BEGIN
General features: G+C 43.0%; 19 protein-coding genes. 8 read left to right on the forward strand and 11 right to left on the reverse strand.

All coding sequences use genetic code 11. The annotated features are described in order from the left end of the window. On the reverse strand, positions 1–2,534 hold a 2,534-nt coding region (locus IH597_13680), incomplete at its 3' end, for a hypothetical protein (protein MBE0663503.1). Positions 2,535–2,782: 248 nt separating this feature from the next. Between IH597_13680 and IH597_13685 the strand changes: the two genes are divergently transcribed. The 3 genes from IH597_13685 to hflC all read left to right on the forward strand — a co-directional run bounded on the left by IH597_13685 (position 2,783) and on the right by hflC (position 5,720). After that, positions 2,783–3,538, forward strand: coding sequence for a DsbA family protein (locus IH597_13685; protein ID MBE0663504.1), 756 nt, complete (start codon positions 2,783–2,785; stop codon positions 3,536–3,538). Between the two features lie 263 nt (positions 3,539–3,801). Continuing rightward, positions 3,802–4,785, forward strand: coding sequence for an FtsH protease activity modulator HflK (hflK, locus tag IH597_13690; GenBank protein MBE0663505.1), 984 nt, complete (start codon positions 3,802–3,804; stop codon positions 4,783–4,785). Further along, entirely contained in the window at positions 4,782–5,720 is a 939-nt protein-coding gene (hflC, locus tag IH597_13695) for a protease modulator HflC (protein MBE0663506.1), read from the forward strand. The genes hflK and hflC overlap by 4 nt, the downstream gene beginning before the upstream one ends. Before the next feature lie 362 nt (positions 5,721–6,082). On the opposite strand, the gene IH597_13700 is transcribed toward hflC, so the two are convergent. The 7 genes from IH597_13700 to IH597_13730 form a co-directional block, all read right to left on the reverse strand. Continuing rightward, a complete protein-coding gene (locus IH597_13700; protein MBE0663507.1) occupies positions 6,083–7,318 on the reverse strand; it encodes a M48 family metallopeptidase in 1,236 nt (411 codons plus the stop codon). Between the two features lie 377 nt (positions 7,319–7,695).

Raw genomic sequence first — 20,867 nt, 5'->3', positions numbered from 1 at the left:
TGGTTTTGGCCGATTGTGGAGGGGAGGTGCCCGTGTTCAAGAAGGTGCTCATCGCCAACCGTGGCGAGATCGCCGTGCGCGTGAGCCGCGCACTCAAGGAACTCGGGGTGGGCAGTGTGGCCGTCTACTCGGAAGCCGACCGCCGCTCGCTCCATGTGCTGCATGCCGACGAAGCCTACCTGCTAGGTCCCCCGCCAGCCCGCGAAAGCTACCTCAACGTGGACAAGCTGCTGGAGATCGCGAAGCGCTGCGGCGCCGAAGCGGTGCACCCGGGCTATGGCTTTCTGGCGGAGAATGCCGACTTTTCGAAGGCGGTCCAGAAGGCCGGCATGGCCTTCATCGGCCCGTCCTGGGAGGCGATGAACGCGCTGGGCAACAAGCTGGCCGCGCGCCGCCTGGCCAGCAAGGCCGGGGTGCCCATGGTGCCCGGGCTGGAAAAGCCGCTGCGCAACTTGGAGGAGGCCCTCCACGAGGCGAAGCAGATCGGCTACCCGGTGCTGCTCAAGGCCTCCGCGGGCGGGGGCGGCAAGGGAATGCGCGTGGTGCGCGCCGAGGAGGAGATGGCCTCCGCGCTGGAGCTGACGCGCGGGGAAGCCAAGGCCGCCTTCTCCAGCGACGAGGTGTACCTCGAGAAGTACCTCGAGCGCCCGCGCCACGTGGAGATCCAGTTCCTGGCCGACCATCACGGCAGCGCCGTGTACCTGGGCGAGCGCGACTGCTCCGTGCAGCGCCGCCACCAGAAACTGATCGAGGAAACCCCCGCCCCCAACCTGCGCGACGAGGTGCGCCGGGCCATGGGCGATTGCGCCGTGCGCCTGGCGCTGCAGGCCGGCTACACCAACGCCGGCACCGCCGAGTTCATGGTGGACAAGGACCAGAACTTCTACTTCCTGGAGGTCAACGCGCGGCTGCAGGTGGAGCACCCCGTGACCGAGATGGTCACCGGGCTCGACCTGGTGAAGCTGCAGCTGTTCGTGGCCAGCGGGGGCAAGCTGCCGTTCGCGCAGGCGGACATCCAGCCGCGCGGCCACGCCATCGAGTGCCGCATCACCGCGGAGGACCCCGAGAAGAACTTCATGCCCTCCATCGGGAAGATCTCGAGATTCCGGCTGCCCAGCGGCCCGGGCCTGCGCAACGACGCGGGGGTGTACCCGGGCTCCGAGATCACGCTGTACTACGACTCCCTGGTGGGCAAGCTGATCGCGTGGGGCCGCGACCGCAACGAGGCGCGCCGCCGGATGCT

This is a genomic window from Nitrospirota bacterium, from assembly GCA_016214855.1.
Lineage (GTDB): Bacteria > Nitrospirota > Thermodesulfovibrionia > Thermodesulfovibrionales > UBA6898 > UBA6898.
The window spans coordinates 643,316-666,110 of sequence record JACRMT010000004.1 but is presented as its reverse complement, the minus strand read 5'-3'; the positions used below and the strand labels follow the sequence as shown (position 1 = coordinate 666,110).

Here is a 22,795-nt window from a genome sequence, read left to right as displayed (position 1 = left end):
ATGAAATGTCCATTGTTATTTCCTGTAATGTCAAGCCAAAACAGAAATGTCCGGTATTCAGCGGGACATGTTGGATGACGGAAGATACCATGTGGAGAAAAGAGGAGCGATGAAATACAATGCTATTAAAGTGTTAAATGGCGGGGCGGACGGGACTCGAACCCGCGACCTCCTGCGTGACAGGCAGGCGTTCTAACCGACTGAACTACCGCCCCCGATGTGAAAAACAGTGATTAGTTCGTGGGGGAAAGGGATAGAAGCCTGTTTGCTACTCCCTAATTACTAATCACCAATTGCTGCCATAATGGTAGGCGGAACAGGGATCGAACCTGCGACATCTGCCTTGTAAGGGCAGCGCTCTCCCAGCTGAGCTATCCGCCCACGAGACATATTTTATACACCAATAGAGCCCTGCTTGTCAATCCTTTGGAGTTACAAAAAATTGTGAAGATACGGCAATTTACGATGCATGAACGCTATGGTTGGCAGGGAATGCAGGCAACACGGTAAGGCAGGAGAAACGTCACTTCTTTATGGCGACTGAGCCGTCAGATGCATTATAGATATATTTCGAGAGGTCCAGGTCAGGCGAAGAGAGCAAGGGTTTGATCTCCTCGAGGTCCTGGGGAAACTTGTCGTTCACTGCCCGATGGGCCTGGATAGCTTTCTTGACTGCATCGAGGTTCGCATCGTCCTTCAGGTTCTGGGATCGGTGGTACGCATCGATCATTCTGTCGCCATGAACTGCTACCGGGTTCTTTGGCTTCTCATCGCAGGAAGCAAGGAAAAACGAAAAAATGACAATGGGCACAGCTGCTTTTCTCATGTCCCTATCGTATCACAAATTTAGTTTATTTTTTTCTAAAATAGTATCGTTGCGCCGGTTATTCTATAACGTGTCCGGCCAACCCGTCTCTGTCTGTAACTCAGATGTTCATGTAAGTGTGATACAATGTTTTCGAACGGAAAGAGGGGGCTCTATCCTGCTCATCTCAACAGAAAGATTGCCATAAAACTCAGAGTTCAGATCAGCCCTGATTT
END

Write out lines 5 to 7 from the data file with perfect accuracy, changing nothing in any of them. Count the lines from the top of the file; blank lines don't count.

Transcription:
This is a genomic window from Nitrospirota bacterium, from assembly GCA_016214855.1.
Lineage (GTDB): Bacteria > Nitrospirota > Thermodesulfovibrionia > Thermodesulfovibrionales > UBA6898 > UBA6898.
The window spans coordinates 643,316-666,110 of sequence record JACRMT010000004.1 but is presented as its reverse complement, the minus strand read 5'-3'; the positions used below and the strand labels follow the sequence as shown (position 1 = coordinate 666,110).